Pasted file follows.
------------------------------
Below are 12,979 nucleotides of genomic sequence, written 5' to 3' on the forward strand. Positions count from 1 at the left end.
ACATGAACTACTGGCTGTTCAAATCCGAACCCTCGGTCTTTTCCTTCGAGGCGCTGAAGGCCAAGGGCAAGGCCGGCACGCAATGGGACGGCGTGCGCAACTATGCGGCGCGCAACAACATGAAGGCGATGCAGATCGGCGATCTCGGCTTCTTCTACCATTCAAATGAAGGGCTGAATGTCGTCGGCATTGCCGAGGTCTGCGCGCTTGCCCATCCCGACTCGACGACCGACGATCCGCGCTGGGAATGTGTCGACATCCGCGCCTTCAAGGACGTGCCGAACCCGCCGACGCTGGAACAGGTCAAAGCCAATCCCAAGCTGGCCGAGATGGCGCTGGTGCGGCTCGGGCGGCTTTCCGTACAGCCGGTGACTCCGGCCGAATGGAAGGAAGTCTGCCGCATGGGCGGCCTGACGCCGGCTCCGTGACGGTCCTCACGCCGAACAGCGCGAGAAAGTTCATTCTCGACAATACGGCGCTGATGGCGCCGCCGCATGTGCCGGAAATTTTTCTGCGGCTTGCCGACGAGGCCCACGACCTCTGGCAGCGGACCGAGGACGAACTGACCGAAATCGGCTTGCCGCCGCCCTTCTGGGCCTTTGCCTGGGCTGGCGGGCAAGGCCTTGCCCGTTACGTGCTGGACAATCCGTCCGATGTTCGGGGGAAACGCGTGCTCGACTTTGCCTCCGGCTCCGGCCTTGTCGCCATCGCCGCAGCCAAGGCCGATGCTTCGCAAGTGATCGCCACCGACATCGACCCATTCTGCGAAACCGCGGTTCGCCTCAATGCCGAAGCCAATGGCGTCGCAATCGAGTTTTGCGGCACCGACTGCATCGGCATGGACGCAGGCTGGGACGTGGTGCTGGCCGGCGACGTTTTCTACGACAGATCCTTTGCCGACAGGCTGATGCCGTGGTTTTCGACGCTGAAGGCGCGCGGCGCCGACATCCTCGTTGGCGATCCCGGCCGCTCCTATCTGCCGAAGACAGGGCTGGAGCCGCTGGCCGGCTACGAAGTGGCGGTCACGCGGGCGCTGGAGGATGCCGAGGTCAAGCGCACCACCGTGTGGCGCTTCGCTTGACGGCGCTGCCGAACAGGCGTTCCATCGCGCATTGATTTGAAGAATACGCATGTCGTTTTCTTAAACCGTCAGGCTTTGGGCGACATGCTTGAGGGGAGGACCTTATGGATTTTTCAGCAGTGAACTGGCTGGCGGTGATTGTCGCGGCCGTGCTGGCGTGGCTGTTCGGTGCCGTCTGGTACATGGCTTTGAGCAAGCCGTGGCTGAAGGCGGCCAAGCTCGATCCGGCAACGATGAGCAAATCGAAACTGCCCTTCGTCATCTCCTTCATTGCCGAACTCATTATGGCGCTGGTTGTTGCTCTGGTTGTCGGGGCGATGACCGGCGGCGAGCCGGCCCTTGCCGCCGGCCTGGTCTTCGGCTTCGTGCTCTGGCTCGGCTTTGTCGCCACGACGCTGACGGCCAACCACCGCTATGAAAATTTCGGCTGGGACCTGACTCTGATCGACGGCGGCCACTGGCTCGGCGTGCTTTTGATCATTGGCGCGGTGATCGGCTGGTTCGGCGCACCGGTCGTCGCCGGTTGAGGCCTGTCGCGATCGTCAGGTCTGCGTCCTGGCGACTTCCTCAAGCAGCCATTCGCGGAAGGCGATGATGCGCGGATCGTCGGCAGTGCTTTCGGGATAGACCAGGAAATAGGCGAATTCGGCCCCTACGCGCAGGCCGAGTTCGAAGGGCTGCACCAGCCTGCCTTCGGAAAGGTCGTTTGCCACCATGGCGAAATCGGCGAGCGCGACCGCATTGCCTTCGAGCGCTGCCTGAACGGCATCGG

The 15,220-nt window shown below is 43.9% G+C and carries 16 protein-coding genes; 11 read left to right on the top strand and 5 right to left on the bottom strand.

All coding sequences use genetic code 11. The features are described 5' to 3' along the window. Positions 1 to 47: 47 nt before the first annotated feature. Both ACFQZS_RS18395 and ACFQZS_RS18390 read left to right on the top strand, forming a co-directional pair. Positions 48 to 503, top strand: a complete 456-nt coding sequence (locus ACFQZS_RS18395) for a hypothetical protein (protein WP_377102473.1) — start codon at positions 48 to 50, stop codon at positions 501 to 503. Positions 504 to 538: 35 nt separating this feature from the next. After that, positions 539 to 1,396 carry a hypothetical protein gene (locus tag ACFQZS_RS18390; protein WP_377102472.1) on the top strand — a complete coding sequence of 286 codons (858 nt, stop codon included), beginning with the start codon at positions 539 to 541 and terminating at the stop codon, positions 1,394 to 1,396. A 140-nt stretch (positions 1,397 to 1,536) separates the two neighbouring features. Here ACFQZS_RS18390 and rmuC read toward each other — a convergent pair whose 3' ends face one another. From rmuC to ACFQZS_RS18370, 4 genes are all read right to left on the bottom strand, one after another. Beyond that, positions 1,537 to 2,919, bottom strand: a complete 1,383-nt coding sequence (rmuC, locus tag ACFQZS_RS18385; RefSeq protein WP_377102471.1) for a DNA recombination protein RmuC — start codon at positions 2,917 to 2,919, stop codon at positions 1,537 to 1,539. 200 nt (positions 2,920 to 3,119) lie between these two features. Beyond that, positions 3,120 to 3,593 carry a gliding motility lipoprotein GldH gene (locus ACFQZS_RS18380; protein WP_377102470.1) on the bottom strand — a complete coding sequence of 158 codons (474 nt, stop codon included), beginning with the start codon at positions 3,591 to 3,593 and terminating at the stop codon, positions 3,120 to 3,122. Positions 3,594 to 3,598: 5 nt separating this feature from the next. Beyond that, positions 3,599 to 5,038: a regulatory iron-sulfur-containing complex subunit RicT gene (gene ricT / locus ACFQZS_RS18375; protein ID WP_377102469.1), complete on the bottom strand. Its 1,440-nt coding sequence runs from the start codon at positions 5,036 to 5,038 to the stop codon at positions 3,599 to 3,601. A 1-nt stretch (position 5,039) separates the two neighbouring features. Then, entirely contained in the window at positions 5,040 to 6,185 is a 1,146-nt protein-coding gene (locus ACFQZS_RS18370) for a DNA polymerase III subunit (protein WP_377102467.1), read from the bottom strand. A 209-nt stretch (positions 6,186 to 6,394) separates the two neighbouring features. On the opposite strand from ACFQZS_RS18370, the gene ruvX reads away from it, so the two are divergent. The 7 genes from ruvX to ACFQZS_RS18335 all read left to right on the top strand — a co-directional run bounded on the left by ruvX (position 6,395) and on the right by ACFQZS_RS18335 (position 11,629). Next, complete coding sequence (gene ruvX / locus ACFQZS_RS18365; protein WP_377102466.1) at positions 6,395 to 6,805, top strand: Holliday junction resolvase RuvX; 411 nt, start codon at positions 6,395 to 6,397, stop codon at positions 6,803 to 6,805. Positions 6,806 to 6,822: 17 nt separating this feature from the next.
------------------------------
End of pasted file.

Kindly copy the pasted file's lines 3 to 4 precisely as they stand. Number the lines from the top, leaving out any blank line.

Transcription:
The 15,220-nt window shown below is 43.9% G+C and carries 16 protein-coding genes; 11 read left to right on the top strand and 5 right to left on the bottom strand.

All coding sequences use genetic code 11. The features are described 5' to 3' along the window. Positions 1 to 47: 47 nt before the first annotated feature. Both ACFQZS_RS18395 and ACFQZS_RS18390 read left to right on the top strand, forming a co-directional pair. Positions 48 to 503, top strand: a complete 456-nt coding sequence (locus ACFQZS_RS18395) for a hypothetical protein (protein WP_377102473.1) — start codon at positions 48 to 50, stop codon at positions 501 to 503. Positions 504 to 538: 35 nt separating this feature from the next. After that, positions 539 to 1,396 carry a hypothetical protein gene (locus tag ACFQZS_RS18390; protein WP_377102472.1) on the top strand — a complete coding sequence of 286 codons (858 nt, stop codon included), beginning with the start codon at positions 539 to 541 and terminating at the stop codon, positions 1,394 to 1,396. A 140-nt stretch (positions 1,397 to 1,536) separates the two neighbouring features. Here ACFQZS_RS18390 and rmuC read toward each other — a convergent pair whose 3' ends face one another. From rmuC to ACFQZS_RS18370, 4 genes are all read right to left on the bottom strand, one after another. Beyond that, positions 1,537 to 2,919, bottom strand: a complete 1,383-nt coding sequence (rmuC, locus tag ACFQZS_RS18385; RefSeq protein WP_377102471.1) for a DNA recombination protein RmuC — start codon at positions 2,917 to 2,919, stop codon at positions 1,537 to 1,539. 200 nt (positions 2,920 to 3,119) lie between these two features. Beyond that, positions 3,120 to 3,593 carry a gliding motility lipoprotein GldH gene (locus ACFQZS_RS18380; protein WP_377102470.1) on the bottom strand — a complete coding sequence of 158 codons (474 nt, stop codon included), beginning with the start codon at positions 3,591 to 3,593 and terminating at the stop codon, positions 3,120 to 3,122. Positions 3,594 to 3,598: 5 nt separating this feature from the next. Beyond that, positions 3,599 to 5,038: a regulatory iron-sulfur-containing complex subunit RicT gene (gene ricT / locus ACFQZS_RS18375; protein ID WP_377102469.1), complete on the bottom strand. Its 1,440-nt coding sequence runs from the start codon at positions 5,036 to 5,038 to the stop codon at positions 3,599 to 3,601. A 1-nt stretch (position 5,039) separates the two neighbouring features. Then, entirely contained in the window at positions 5,040 to 6,185 is a 1,146-nt protein-coding gene (locus ACFQZS_RS18370) for a DNA polymerase III subunit (protein WP_377102467.1), read from the bottom strand. A 209-nt stretch (positions 6,186 to 6,394) separates the two neighbouring features. On the opposite strand from ACFQZS_RS18370, the gene ruvX reads away from it, so the two are divergent. The 7 genes from ruvX to ACFQZS_RS18335 all read left to right on the top strand — a co-directional run bounded on the left by ruvX (position 6,395) and on the right by ACFQZS_RS18335 (position 11,629). Next, complete coding sequence (gene ruvX / locus ACFQZS_RS18365; protein WP_377102466.1) at positions 6,395 to 6,805, top strand: Holliday junction resolvase RuvX; 411 nt, start codon at positions 6,395 to 6,397, stop codon at positions 6,803 to 6,805. Positions 6,806 to 6,822: 17 nt separating this feature from the next.